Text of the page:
Source: the publisher in exchange for an honest review
Release Date: May 19, 2015
Challenges: NetGalley and Edelweiss Reading Challenge
Buying Links: Amazon* | Book Depository* | OmniLit* | Kobo | Barnes & Noble
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Blurb from goodreads:
Are your kids unable to step away from the screens? Here is a practical, step-by-step guide that gives parents the tools to teach children, from toddlers to teens, how to gain control of their technology use.
As children spend more of their time on tablets and smartphones, using apps specially engineered to capture their attention, parents are concerned about the effects of so much technology use--and feel powerless to intervene. They want their kids to be competent and competitive in their use of technology, but they also want to prevent the attention problems that can develop from overuse. Lucy Jo Palladino shows that the key is to help kids build awareness and control over their own attention, and in this guide she gives parents the tools to do exactly that, in seven straightforward, evidence-based steps.
Parents will learn the best practices to guide children to understand and control their attention—and to recognize and resist when their attention is being "snatched." This approach can be modified for kids of all ages. Parents will also learn the critical difference between voluntary and involuntary attention, new findings about brain development, and what puts children at risk for attention disorders.
Buy this book!
Okay, if you don't have kids, work with them, or care for them, you can probably skip this one. But, if you have children living with you or you work with children, then you need to read this book. Technology, gaming, and social media are here and we can't realistically avoid them. But it's hard to know the benefits and pitfalls and if it's hard for adults, imagine the difficulty for children, and that includes teens, whose brains are quite literally still developing.
This book is not my usual fare for the blog but I saw it at NetGalley and had to have it. I hoped that, despite its emphasis on the family, I would find it useful as a teacher. Happily, I did.
What I loved:
1) The advice and information is firmly grounded in science and research. Numerous studies are cited as are YouTube videos (apropos, no?) but we also get anecdotes from the author's work with children of all ages as well as visits to classrooms.
2) Palladino, the author, has a calm, sane, reasonable approach. There's no 'the sky is falling' nonsense. She accepts that computers, gaming, social media, etc. are here and it's the job of adults to help children learn how to manage their time and to make responsible decisions concerning technology.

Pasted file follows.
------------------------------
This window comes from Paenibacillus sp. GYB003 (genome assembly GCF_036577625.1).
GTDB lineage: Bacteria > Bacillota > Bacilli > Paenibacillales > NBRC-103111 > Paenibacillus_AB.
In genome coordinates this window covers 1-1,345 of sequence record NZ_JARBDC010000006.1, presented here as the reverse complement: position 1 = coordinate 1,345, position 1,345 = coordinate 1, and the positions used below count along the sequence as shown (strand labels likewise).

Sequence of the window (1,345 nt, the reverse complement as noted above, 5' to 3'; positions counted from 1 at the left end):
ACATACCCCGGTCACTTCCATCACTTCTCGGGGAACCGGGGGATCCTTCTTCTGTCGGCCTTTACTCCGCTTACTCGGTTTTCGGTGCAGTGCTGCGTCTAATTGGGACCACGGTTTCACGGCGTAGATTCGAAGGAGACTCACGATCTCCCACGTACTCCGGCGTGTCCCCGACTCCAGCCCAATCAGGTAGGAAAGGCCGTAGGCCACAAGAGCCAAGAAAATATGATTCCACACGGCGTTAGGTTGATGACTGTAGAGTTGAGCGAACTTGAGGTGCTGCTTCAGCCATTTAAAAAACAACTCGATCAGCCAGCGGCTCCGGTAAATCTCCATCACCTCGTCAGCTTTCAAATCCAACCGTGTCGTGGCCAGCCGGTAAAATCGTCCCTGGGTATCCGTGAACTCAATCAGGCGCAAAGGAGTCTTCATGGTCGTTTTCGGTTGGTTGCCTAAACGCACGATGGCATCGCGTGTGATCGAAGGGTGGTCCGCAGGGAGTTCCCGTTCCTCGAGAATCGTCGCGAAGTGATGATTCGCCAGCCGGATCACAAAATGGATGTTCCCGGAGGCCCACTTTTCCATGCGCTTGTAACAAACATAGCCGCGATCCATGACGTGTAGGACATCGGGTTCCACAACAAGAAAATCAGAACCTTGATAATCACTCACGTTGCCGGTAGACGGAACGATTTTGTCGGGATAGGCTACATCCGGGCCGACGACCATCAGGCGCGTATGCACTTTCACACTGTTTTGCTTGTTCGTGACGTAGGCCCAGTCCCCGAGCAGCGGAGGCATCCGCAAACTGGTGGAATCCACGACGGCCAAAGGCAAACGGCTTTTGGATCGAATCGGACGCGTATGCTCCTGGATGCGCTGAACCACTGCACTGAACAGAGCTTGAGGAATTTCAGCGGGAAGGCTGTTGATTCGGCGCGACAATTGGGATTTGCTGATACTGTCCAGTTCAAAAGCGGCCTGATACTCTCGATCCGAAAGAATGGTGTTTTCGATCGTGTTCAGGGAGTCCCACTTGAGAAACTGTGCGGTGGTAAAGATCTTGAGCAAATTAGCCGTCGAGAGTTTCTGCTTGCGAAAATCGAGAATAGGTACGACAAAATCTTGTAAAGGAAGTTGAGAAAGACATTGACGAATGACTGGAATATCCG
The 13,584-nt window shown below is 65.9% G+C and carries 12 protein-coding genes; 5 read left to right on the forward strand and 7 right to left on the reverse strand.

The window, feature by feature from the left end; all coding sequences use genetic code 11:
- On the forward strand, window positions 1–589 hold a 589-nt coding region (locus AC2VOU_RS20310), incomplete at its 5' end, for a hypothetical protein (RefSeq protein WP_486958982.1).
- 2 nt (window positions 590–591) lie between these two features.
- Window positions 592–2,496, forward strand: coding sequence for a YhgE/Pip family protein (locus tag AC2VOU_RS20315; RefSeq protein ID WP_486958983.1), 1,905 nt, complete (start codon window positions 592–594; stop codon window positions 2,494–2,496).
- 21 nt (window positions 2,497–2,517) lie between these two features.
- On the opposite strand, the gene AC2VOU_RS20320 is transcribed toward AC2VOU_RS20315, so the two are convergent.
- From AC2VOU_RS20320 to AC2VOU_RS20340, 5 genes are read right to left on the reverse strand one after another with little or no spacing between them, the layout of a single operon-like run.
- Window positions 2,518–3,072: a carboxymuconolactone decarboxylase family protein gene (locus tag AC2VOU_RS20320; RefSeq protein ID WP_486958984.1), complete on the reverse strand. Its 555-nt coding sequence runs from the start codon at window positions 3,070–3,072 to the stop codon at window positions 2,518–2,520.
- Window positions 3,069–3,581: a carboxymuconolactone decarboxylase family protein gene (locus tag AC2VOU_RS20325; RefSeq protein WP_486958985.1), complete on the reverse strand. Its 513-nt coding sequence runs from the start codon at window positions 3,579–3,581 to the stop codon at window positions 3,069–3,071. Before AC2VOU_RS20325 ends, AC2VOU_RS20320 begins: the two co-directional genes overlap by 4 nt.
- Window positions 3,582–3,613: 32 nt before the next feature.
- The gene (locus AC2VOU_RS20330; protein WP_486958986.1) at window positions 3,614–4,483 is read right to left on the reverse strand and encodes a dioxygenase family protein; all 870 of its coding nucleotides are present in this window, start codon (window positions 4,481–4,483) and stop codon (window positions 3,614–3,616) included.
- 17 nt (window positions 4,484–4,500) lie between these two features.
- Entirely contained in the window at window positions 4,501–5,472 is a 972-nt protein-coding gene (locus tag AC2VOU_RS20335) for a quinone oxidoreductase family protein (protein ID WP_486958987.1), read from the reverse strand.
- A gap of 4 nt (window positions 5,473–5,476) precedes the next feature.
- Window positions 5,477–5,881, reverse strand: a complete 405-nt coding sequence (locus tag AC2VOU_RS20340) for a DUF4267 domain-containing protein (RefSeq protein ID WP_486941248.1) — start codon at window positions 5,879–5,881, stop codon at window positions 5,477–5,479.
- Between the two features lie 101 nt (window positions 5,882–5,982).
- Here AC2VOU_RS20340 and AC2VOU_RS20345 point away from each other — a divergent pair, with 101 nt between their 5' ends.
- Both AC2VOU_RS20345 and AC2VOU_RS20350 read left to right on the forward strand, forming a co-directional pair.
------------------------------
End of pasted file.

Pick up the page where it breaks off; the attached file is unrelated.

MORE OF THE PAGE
3) I learned, a lot. Any book that teaches me something is a good one and this had a lot. The information about voluntary and involuntary attention alone was a mix of new and familiar. Add in the information about how computers affect the brain and its development and I have a lot to think about.
4) The advice and suggestions, while definitely aimed at families as the title says, are easily adaptable to classrooms, camps, and other environments where children of all ages spend time.
5) She respects the children. That alone is huge. Too many of the books I read, aimed at parents, show a distinct lack of respect for children. They try to 'fix' the child or address the child's issues only from the parental perspective. Palladino neatly navigates the tricky balance between the child's needs and the family's needs. While most of the advice given is to help the child, some of the advice she presents is aimed at the parents, to help them cope.
6) This is related to number one. Palladino clearly understands child development and it underpins her advice. Suggestions given are not one size fits all but each one is broken down by age, how to make it applicable and relevant to the different ages and stages.
7) A nice bonus for me is that I can count reading this book towards my required annual training for my teaching certificate. :)
A few minor complaints:
1) A few statements and examples lacked context. For instance, she talks about a father trying to engage his son in interests other than gaming but disregards, initially, the son's interest in drumming. He, the father, stated that he'd noticed his son tapping along to music but thought it was a nervous habit. That confused the heck out of me because tapping along to music is both normal and common. Palladino provided no context as to why the father though this was abnormal behavior. I read it and thought the problem lay with the father and not the son; context was seriously needed.
2) Occasionally the text was dry but that had more to do with the science than Palladino's style. Overall, her style was easy, clear, and witty.
Buy it, read it, use it. I'm encouraging my school to buy this book and use it. I think it would not only be educational for the other staff but a good foundation for developing an official technology policy. If you're a parent, teacher, guidance counselor, etc. I can not recommend this book enough.